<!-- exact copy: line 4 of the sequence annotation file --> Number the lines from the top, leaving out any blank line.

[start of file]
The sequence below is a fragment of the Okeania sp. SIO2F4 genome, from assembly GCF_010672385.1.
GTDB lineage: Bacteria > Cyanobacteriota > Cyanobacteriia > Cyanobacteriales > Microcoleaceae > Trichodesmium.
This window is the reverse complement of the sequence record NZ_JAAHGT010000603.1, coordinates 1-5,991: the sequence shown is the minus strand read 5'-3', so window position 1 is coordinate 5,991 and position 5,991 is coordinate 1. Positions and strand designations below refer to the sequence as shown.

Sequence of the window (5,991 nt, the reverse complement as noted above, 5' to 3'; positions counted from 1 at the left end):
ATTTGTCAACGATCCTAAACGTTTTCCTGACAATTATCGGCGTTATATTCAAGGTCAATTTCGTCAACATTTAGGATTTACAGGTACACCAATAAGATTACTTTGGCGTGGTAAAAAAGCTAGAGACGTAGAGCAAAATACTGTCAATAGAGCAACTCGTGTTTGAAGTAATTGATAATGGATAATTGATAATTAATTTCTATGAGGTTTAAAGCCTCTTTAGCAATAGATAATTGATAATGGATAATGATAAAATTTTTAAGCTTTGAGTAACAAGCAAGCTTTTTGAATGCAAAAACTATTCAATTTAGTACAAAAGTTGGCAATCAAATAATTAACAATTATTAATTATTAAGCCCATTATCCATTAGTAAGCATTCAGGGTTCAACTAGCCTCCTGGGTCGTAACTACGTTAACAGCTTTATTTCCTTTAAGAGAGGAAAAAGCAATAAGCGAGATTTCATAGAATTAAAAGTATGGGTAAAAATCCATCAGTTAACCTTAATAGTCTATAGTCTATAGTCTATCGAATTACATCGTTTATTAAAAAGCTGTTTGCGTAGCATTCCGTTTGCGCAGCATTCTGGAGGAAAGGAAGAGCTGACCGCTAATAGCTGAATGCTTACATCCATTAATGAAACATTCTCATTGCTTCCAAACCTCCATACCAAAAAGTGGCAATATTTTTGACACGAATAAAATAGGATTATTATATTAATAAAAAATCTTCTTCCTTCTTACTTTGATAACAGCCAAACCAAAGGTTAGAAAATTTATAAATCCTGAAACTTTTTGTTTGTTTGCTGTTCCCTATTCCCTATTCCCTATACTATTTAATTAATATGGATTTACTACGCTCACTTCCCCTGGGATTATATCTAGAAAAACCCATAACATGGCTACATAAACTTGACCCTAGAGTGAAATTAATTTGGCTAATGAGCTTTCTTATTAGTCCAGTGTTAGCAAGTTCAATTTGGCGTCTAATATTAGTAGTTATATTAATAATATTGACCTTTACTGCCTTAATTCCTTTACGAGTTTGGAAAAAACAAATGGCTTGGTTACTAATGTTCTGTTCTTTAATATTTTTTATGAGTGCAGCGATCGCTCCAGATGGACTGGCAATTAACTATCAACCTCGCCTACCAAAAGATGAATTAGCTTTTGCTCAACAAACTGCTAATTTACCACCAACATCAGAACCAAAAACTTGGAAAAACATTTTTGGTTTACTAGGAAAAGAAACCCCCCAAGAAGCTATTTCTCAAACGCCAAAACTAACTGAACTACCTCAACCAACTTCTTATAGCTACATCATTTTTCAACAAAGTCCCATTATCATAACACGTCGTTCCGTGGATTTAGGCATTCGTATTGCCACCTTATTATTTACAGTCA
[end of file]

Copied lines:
Sequence of the window (5,991 nt, the reverse complement as noted above, 5' to 3'; positions counted from 1 at the left end):